2. Name Your Business (or Product).

Deciding on the name of your business is one of the most important – and sometimes most difficult – aspects of starting a new business. Not only will you want to make sure the name is appealing to customers, but you’ll also want to make sure the name isn’t already being used by a third party providing identical or similar products or services. Before using or registering a business name, you should at least perform a quick “knockout” availability search: (a) check for entity names and state trademark registrations with Secretary of State Offices where business will be done; (b) search the federal U.S. Patent and Trademark Office (USPTO) trademark database; and (c) perform a Google search to determine whether any third party has common law rights to the name. If you are in a regulated profession or industry, there may be restrictions of what you can and cannot include in your business name. You’ll also want to make sure the domain name is available for your business name.

Once you decide on a name (and type of entity) and are comfortable that it’s available to use, you’ll need to register your name with your Secretary of State’s Office and potentially with your County Clerk’s Office as well.

Please note that registration of a business name with one or more Secretary of State offices does not guarantee that you have exclusive rights to use that name and/or are not infringing another party’s mark. The Secretary of State does not allow registration of identical business names in its state (mostly to avoid internal confusion). However, multiple entities can register identical fictitious, assumed or doing business as (d/b/a) names in the same state.  [For example, if XYZ Company, LLC is already registered with the Texas Secretary of State, another company could register ZYX Products, LLC and then register a fictitious name for XYZ Company…so it would be ZYX Products, LLC, d/b/a XYZ Company.]

Trademarks or service marks, on the other hand, can be used by multiple entities at the same time, so long as they are not used in connection with the same or similar goods or services and customers are not likely to be confused as to whether the goods or services are provided by the same entity. If your entity is also using its business name as a trademark or service mark in connection with its products or services, then it is advisable to have your legal counsel perform a trademark search to be as certain as possible that no other individual or entity is also using the mark for similar goods or services.  Depending on the results of the search, filing a trademark application with the USPTO to obtain a federal trademark registration for the mark (and/or logo) may be advisable.

Click here for more information about selecting and protecting names and marks.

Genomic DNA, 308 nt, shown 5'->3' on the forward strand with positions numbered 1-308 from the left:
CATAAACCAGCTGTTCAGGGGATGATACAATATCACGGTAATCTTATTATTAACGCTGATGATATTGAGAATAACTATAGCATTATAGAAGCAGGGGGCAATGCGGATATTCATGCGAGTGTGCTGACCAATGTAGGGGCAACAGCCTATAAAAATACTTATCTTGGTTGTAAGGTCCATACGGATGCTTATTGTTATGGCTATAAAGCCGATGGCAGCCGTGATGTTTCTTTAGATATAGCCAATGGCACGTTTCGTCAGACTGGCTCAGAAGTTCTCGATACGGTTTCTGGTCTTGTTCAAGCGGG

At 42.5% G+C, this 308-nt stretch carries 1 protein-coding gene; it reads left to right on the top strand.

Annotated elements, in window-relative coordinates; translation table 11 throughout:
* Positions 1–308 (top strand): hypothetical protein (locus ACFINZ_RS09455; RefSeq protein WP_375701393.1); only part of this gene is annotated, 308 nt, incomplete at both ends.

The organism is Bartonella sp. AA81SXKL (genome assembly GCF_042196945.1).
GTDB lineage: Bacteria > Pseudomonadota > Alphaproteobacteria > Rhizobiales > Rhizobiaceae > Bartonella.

In Part 2, we’ll discuss legal entities, financing your venture, and related matters.

What’s in a (Brand) Name?

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Choosing a name for your company, creative project, product or service is just as important as (and often more difficult than) naming a child or pet. Brands are so important that many big companies spend hundreds of thousands of dollars and months or even years on research, focus group testing and the like in attempts to find just the right name or logo for a new product or service.

Your brand distinguishes your products and services from your competitors’ products and services. But a brand is much more than just a name or logo.  Your brand also serves as a symbol of the quality, value, and reputation which customers and fans expect in products you sell and services you provide…not to mention the emotional connection customers and fans can develop with your brand.  For example, if we’re talking about driving a Beetle or listening to The Beatles, you probably don’t just think “car” or “band.”  Instead, you likely have thoughts and emotions related to your experiences with and perceptions of those brands — whether positive or negative.

With so much at stake, choosing a name that will resonate with your customers and fans and convey information about your product or service is important.  When brainstorming a name for your company, creative project, product or service, remember that not all brands are created equal … particularly when it comes to trademark protection.

Brands — also known as Trademarks (used on products) and Service Marks (used in connection with services) — include any word, name, symbol, or device, or any combination of these, used, or intended to be used, in commerce to identify and distinguish the goods or services of one entity from those sold or provided by others, and to indicate the source of the goods or services. Trademarks can include entity names, product names, logos, domain names, 800 numbers, slogans, phrases and tag lines, character names, band names, jingles, and trade dress, such as product configurations, color, packaging and store designs.  

The best marks are memorable, appealing and elicit desired responses.  The ultimate goal should be to find a mark that is uniquely yours — a mark that is not confusingly similar to an existing mark used for similar products or services (i.e., someone else beat you to the punch), one that suggests some connection with another organization or famous person, or one that consists of a person’s last name.  And it can take a village of marketing, artistic, business and legal types to find that perfect mark.

While searching for that perfect mark, you should keep in mind that some marks are stronger than others…

  • Generic terms are common names for products or services, such as SALT when used in connection with sodium chloride or THE CHOCOLATIER for a store providing chocolate candy.  These terms can never be protected as trademarks.
  • Descriptive marks describe an ingredient, quality, characteristic, function, feature, purpose or use of the product or service, such as SALTY used in connection with crackers or DALLAS.COM for a website providing tourism information about Dallas.  These marks are not initially protectable unless the owner can show that the mark has gained “secondary meaning” or “acquired distinctiveness” (proof that the mark has become distinctive of the mark owner’s goods or services) in the marketplace over time through extensive and substantially exclusive use.